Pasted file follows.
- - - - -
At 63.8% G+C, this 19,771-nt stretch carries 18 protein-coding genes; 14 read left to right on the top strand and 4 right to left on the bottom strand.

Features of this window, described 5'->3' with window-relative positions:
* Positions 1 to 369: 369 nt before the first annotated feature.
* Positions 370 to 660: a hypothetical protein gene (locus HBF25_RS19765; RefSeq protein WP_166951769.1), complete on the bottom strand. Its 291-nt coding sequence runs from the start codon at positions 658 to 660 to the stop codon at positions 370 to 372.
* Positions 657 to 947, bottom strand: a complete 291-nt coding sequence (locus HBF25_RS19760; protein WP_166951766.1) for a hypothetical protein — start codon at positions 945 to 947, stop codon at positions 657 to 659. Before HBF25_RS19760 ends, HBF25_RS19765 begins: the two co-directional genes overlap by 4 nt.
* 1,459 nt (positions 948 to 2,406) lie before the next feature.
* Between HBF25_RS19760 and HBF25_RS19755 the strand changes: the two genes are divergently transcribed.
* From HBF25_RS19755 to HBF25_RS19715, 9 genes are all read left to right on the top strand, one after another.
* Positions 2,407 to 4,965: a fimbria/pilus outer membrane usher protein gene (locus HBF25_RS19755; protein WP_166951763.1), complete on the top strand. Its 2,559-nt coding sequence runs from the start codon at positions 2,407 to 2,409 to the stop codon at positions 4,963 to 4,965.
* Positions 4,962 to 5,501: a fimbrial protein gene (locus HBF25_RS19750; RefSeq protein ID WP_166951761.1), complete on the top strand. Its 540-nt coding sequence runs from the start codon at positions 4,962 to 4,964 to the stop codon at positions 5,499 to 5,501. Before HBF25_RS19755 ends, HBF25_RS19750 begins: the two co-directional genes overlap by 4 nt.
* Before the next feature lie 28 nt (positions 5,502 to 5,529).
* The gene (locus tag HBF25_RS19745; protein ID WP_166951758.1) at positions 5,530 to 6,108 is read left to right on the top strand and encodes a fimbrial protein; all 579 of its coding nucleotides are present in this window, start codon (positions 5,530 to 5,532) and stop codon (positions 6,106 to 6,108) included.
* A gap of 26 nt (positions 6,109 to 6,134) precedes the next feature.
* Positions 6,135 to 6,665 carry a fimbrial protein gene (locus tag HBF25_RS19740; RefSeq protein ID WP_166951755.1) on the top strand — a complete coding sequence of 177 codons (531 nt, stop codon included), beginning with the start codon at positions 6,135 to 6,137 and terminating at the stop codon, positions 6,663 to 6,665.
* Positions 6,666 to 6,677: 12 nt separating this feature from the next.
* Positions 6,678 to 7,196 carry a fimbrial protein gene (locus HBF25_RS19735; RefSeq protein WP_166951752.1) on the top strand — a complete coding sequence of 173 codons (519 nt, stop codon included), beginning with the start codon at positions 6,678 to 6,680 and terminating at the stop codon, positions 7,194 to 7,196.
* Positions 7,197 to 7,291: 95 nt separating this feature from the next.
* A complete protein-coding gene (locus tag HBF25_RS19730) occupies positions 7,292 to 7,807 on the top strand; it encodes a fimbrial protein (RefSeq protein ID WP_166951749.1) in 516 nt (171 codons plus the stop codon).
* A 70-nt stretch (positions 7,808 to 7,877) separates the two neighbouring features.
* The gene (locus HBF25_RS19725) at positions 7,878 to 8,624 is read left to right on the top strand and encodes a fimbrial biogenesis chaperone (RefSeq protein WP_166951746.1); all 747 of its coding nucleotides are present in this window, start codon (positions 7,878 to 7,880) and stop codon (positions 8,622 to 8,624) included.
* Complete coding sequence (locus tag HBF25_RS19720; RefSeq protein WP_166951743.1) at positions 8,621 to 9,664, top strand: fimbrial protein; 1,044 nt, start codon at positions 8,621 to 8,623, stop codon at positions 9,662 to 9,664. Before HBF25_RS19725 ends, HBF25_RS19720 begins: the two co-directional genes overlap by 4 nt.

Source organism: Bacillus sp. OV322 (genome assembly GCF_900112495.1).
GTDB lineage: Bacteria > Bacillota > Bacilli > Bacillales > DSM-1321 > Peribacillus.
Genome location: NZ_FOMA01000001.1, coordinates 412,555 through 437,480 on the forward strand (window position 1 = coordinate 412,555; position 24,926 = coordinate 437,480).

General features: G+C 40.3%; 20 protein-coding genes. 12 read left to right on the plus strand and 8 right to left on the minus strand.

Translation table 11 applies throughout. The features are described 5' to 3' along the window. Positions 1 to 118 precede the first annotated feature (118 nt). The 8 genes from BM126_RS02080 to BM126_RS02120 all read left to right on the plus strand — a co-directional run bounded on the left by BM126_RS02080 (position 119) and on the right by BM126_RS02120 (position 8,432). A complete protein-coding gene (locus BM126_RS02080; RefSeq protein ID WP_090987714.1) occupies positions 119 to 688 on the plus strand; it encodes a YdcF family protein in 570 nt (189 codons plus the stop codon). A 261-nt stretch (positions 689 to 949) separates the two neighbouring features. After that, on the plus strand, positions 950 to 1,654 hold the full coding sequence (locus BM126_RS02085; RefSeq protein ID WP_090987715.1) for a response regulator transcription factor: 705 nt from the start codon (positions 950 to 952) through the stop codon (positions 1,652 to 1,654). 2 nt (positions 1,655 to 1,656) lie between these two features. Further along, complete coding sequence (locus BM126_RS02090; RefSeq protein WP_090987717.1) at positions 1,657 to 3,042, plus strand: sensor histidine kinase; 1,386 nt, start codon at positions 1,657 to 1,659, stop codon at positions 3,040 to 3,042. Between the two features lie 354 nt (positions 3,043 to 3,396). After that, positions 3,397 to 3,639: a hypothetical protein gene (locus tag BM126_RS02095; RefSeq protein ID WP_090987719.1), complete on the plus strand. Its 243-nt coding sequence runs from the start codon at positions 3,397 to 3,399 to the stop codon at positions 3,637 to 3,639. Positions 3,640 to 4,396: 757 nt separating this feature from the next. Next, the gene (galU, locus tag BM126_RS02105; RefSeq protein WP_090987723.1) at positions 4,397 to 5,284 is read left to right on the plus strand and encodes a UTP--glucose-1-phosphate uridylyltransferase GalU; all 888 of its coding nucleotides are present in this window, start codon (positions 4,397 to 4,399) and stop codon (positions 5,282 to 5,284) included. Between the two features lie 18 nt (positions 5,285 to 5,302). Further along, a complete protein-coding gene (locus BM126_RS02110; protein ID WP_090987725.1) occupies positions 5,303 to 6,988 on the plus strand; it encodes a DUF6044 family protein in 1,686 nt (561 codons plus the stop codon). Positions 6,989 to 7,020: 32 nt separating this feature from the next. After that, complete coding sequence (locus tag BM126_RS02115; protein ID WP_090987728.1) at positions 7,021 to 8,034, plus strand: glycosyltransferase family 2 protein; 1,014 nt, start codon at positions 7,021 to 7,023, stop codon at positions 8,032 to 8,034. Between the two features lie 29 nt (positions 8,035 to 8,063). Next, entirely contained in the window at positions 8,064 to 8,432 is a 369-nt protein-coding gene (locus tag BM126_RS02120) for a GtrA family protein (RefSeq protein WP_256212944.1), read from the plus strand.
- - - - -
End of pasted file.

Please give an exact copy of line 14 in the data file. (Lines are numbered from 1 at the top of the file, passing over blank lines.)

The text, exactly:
* Positions 6,135 to 6,665 carry a fimbrial protein gene (locus tag HBF25_RS19740; RefSeq protein ID WP_166951755.1) on the top strand — a complete coding sequence of 177 codons (531 nt, stop codon included), beginning with the start codon at positions 6,135 to 6,137 and terminating at the stop codon, positions 6,663 to 6,665.